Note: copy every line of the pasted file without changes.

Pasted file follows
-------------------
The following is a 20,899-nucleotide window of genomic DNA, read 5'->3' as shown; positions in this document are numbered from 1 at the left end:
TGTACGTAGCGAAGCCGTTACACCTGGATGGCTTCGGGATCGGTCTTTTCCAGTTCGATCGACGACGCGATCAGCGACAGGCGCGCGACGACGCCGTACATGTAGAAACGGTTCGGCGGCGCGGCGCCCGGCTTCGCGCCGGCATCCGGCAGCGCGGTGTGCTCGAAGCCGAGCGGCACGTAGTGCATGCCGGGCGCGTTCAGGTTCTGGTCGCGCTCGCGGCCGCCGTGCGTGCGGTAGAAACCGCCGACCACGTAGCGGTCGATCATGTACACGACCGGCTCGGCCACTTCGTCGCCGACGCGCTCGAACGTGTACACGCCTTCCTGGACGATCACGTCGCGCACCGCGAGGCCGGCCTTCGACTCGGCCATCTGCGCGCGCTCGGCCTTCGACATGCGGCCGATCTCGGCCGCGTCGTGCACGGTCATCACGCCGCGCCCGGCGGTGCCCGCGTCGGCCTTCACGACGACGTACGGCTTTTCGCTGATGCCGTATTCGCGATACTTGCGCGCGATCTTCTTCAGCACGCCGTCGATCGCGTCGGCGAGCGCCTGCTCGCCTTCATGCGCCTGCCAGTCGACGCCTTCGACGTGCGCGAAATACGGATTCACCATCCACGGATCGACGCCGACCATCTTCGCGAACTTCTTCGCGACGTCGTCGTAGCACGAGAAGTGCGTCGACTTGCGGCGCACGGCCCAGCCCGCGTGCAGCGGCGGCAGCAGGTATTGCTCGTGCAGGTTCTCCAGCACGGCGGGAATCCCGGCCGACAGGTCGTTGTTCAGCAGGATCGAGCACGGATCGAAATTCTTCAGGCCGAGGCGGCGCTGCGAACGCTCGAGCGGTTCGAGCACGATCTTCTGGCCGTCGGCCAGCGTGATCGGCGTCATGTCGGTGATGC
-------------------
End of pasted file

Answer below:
The following is a 20,899-nucleotide window of genomic DNA, read 5'->3' as shown; positions in this document are numbered from 1 at the left end:
TGTACGTAGCGAAGCCGTTACACCTGGATGGCTTCGGGATCGGTCTTTTCCAGTTCGATCGACGACGCGATCAGCGACAGGCGCGCGACGACGCCGTACATGTAGAAACGGTTCGGCGGCGCGGCGCCCGGCTTCGCGCCGGCATCCGGCAGCGCGGTGTGCTCGAAGCCGAGCGGCACGTAGTGCATGCCGGGCGCGTTCAGGTTCTGGTCGCGCTCGCGGCCGCCGTGCGTGCGGTAGAAACCGCCGACCACGTAGCGGTCGATCATGTACACGACCGGCTCGGCCACTTCGTCGCCGACGCGCTCGAACGTGTACACGCCTTCCTGGACGATCACGTCGCGCACCGCGAGGCCGGCCTTCGACTCGGCCATCTGCGCGCGCTCGGCCTTCGACATGCGGCCGATCTCGGCCGCGTCGTGCACGGTCATCACGCCGCGCCCGGCGGTGCCCGCGTCGGCCTTCACGACGACGTACGGCTTTTCGCTGATGCCGTATTCGCGATACTTGCGCGCGATCTTCTTCAGCACGCCGTCGATCGCGTCGGCGAGCGCCTGCTCGCCTTCATGCGCCTGCCAGTCGACGCCTTCGACGTGCGCGAAATACGGATTCACCATCCACGGATCGACGCCGACCATCTTCGCGAACTTCTTCGCGACGTCGTCGTAGCACGAGAAGTGCGTCGACTTGCGGCGCACGGCCCAGCCCGCGTGCAGCGGCGGCAGCAGGTATTGCTCGTGCAGGTTCTCCAGCACGGCGGGAATCCCGGCCGACAGGTCGTTGTTCAGCAGGATCGAGCACGGATCGAAATTCTTCAGGCCGAGGCGGCGCTGCGAACGCTCGAGCGGTTCGAGCACGATCTTCTGGCCGTCGGCCAGCGTGATCGGCGTCATGTCGGTGATGC